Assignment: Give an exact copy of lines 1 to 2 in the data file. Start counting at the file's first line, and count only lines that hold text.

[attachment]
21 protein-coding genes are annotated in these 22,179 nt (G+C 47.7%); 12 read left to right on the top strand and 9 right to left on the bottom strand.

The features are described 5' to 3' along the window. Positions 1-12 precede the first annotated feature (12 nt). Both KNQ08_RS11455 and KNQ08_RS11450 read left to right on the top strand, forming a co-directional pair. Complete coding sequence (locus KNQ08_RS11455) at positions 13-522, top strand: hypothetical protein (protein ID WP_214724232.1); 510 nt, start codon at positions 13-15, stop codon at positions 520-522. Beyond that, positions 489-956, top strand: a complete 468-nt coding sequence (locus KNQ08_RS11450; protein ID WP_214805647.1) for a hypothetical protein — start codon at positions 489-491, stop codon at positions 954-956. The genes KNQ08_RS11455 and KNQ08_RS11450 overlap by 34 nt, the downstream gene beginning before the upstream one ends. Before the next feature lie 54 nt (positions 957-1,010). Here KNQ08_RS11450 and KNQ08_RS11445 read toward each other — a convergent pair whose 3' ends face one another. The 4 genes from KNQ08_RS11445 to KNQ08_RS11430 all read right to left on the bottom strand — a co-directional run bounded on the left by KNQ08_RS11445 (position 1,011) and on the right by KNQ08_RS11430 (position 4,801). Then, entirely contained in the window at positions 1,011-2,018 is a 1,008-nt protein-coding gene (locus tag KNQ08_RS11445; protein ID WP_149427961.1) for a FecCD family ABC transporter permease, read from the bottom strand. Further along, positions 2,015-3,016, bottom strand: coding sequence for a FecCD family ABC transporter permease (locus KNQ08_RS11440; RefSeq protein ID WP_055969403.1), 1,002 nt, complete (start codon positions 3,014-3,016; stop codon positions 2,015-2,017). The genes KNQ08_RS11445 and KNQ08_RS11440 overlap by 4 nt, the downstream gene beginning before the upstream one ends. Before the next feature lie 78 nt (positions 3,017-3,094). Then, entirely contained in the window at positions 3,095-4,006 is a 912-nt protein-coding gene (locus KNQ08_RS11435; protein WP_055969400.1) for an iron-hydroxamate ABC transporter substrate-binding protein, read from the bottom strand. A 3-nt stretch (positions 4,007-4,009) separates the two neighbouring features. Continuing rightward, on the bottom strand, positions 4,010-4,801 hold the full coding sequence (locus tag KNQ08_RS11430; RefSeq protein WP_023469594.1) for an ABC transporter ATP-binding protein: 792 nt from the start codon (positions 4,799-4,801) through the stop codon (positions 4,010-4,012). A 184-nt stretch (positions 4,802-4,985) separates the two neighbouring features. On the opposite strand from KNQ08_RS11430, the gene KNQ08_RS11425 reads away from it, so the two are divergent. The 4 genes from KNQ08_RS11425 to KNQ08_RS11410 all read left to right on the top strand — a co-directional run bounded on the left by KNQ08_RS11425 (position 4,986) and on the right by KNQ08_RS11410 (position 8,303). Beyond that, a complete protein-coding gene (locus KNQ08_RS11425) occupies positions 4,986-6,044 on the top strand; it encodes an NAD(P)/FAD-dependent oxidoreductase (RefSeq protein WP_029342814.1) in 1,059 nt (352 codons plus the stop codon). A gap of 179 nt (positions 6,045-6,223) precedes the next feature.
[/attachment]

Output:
21 protein-coding genes are annotated in these 22,179 nt (G+C 47.7%); 12 read left to right on the top strand and 9 right to left on the bottom strand.

The features are described 5' to 3' along the window. Positions 1-12 precede the first annotated feature (12 nt). Both KNQ08_RS11455 and KNQ08_RS11450 read left to right on the top strand, forming a co-directional pair. Complete coding sequence (locus KNQ08_RS11455) at positions 13-522, top strand: hypothetical protein (protein ID WP_214724232.1); 510 nt, start codon at positions 13-15, stop codon at positions 520-522. Beyond that, positions 489-956, top strand: a complete 468-nt coding sequence (locus KNQ08_RS11450; protein ID WP_214805647.1) for a hypothetical protein — start codon at positions 489-491, stop codon at positions 954-956. The genes KNQ08_RS11455 and KNQ08_RS11450 overlap by 34 nt, the downstream gene beginning before the upstream one ends. Before the next feature lie 54 nt (positions 957-1,010). Here KNQ08_RS11450 and KNQ08_RS11445 read toward each other — a convergent pair whose 3' ends face one another. The 4 genes from KNQ08_RS11445 to KNQ08_RS11430 all read right to left on the bottom strand — a co-directional run bounded on the left by KNQ08_RS11445 (position 1,011) and on the right by KNQ08_RS11430 (position 4,801). Then, entirely contained in the window at positions 1,011-2,018 is a 1,008-nt protein-coding gene (locus tag KNQ08_RS11445; protein ID WP_149427961.1) for a FecCD family ABC transporter permease, read from the bottom strand. Further along, positions 2,015-3,016, bottom strand: coding sequence for a FecCD family ABC transporter permease (locus KNQ08_RS11440; RefSeq protein ID WP_055969403.1), 1,002 nt, complete (start codon positions 3,014-3,016; stop codon positions 2,015-2,017). The genes KNQ08_RS11445 and KNQ08_RS11440 overlap by 4 nt, the downstream gene beginning before the upstream one ends. Before the next feature lie 78 nt (positions 3,017-3,094). Then, entirely contained in the window at positions 3,095-4,006 is a 912-nt protein-coding gene (locus KNQ08_RS11435; protein WP_055969400.1) for an iron-hydroxamate ABC transporter substrate-binding protein, read from the bottom strand. A 3-nt stretch (positions 4,007-4,009) separates the two neighbouring features. Continuing rightward, on the bottom strand, positions 4,010-4,801 hold the full coding sequence (locus tag KNQ08_RS11430; RefSeq protein WP_023469594.1) for an ABC transporter ATP-binding protein: 792 nt from the start codon (positions 4,799-4,801) through the stop codon (positions 4,010-4,012). A 184-nt stretch (positions 4,802-4,985) separates the two neighbouring features. On the opposite strand from KNQ08_RS11430, the gene KNQ08_RS11425 reads away from it, so the two are divergent. The 4 genes from KNQ08_RS11425 to KNQ08_RS11410 all read left to right on the top strand — a co-directional run bounded on the left by KNQ08_RS11425 (position 4,986) and on the right by KNQ08_RS11410 (position 8,303). Beyond that, a complete protein-coding gene (locus KNQ08_RS11425) occupies positions 4,986-6,044 on the top strand; it encodes an NAD(P)/FAD-dependent oxidoreductase (RefSeq protein WP_029342814.1) in 1,059 nt (352 codons plus the stop codon). A gap of 179 nt (positions 6,045-6,223) precedes the next feature.